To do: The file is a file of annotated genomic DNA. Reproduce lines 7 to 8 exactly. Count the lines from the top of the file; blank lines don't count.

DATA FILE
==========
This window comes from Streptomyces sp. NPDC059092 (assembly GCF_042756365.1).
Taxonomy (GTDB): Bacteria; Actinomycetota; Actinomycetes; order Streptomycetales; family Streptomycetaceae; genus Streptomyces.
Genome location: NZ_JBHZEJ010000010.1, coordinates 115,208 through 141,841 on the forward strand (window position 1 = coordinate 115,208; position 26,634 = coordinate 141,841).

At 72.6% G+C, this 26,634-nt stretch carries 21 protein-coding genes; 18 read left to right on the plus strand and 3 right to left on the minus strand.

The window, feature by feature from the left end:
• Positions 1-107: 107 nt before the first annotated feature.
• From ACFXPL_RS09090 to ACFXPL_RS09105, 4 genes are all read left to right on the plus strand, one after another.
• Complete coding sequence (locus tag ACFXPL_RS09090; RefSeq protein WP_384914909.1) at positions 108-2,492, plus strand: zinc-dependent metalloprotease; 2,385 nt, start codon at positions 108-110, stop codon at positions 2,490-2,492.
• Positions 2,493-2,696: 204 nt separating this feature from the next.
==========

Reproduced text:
• From ACFXPL_RS09090 to ACFXPL_RS09105, 4 genes are all read left to right on the plus strand, one after another.
• Complete coding sequence (locus tag ACFXPL_RS09090; RefSeq protein WP_384914909.1) at positions 108-2,492, plus strand: zinc-dependent metalloprotease; 2,385 nt, start codon at positions 108-110, stop codon at positions 2,490-2,492.